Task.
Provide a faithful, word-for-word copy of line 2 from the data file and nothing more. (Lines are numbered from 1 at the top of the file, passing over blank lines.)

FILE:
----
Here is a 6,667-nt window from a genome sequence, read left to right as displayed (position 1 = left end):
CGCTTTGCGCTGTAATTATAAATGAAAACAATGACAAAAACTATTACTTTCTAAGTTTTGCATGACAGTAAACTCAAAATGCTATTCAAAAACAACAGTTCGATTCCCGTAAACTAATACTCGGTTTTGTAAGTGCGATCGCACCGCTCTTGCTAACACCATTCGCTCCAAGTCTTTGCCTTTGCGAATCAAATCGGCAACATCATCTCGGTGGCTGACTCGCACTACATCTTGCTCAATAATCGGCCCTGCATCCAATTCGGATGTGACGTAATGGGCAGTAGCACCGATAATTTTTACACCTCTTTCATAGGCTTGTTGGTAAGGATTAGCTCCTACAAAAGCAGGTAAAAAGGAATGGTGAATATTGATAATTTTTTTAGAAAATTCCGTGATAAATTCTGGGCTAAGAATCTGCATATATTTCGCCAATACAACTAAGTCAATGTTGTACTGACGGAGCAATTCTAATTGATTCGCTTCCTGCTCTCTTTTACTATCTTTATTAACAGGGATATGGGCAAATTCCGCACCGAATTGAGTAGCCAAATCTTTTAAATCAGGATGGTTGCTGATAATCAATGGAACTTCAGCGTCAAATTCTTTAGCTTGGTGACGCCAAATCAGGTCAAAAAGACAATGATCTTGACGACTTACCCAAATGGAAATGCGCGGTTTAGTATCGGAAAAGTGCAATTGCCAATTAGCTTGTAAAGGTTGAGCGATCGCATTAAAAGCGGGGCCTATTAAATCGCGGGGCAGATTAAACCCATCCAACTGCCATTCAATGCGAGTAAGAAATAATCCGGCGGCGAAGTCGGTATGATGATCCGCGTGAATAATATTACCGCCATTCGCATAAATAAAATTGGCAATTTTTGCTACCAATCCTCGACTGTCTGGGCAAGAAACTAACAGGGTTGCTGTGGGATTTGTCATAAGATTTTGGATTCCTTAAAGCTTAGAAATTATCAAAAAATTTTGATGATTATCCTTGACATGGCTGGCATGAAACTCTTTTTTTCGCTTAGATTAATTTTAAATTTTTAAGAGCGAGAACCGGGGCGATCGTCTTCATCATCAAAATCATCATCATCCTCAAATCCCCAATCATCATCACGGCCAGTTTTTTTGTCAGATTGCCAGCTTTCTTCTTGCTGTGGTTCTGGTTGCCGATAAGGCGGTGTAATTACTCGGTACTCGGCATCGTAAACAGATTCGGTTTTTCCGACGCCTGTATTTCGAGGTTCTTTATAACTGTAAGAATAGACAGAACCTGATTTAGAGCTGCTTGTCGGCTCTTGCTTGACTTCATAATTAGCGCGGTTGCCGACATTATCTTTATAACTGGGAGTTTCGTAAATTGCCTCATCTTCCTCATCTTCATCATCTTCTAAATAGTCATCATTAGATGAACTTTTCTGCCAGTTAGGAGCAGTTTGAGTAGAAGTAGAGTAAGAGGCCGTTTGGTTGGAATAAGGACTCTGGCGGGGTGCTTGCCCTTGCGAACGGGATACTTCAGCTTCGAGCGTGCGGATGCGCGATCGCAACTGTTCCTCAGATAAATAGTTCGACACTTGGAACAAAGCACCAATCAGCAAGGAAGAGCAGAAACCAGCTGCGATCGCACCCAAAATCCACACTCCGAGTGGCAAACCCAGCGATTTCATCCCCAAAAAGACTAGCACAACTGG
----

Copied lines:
CGCTTTGCGCTGTAATTATAAATGAAAACAATGACAAAAACTATTACTTTCTAAGTTTTGCATGACAGTAAACTCAAAATGCTATTCAAAAACAACAGTTCGATTCCCGTAAACTAATACTCGGTTTTGTAAGTGCGATCGCACCGCTCTTGCTAACACCATTCGCTCCAAGTCTTTGCCTTTGCGAATCAAATCGGCAACATCATCTCGGTGGCTGACTCGCACTACATCTTGCTCAATAATCGGCCCTGCATCCAATTCGGATGTGACGTAATGGGCAGTAGCACCGATAATTTTTACACCTCTTTCATAGGCTTGTTGGTAAGGATTAGCTCCTACAAAAGCAGGTAAAAAGGAATGGTGAATATTGATAATTTTTTTAGAAAATTCCGTGATAAATTCTGGGCTAAGAATCTGCATATATTTCGCCAATACAACTAAGTCAATGTTGTACTGACGGAGCAATTCTAATTGATTCGCTTCCTGCTCTCTTTTACTATCTTTATTAACAGGGATATGGGCAAATTCCGCACCGAATTGAGTAGCCAAATCTTTTAAATCAGGATGGTTGCTGATAATCAATGGAACTTCAGCGTCAAATTCTTTAGCTTGGTGACGCCAAATCAGGTCAAAAAGACAATGATCTTGACGACTTACCCAAATGGAAATGCGCGGTTTAGTATCGGAAAAGTGCAATTGCCAATTAGCTTGTAAAGGTTGAGCGATCGCATTAAAAGCGGGGCCTATTAAATCGCGGGGCAGATTAAACCCATCCAACTGCCATTCAATGCGAGTAAGAAATAATCCGGCGGCGAAGTCGGTATGATGATCCGCGTGAATAATATTACCGCCATTCGCATAAATAAAATTGGCAATTTTTGCTACCAATCCTCGACTGTCTGGGCAAGAAACTAACAGGGTTGCTGTGGGATTTGTCATAAGATTTTGGATTCCTTAAAGCTTAGAAATTATCAAAAAATTTTGATGATTATCCTTGACATGGCTGGCATGAAACTCTTTTTTTCGCTTAGATTAATTTTAAATTTTTAAGAGCGAGAACCGGGGCGATCGTCTTCATCATCAAAATCATCATCATCCTCAAATCCCCAATCATCATCACGGCCAGTTTTTTTGTCAGATTGCCAGCTTTCTTCTTGCTGTGGTTCTGGTTGCCGATAAGGCGGTGTAATTACTCGGTACTCGGCATCGTAAACAGATTCGGTTTTTCCGACGCCTGTATTTCGAGGTTCTTTATAACTGTAAGAATAGACAGAACCTGATTTAGAGCTGCTTGTCGGCTCTTGCTTGACTTCATAATTAGCGCGGTTGCCGACATTATCTTTATAACTGGGAGTTTCGTAAATTGCCTCATCTTCCTCATCTTCATCATCTTCTAAATAGTCATCATTAGATGAACTTTTCTGCCAGTTAGGAGCAGTTTGAGTAGAAGTAGAGTAAGAGGCCGTTTGGTTGGAATAAGGACTCTGGCGGGGTGCTTGCCCTTGCGAACGGGATACTTCAGCTTCGAGCGTGCGGATGCGCGATCGCAACTGTTCCTCAGATAAATAGTTCGACACTTGGAACAAAGCACCAATCAGCAAGGAAGAGCAGAAACCAGCTGCGATCGCACCCAAAATCCACACTCCGAGTGGCAAACCCAGCGATTTCATCCCCAAAAAGACTAGCACAACTGG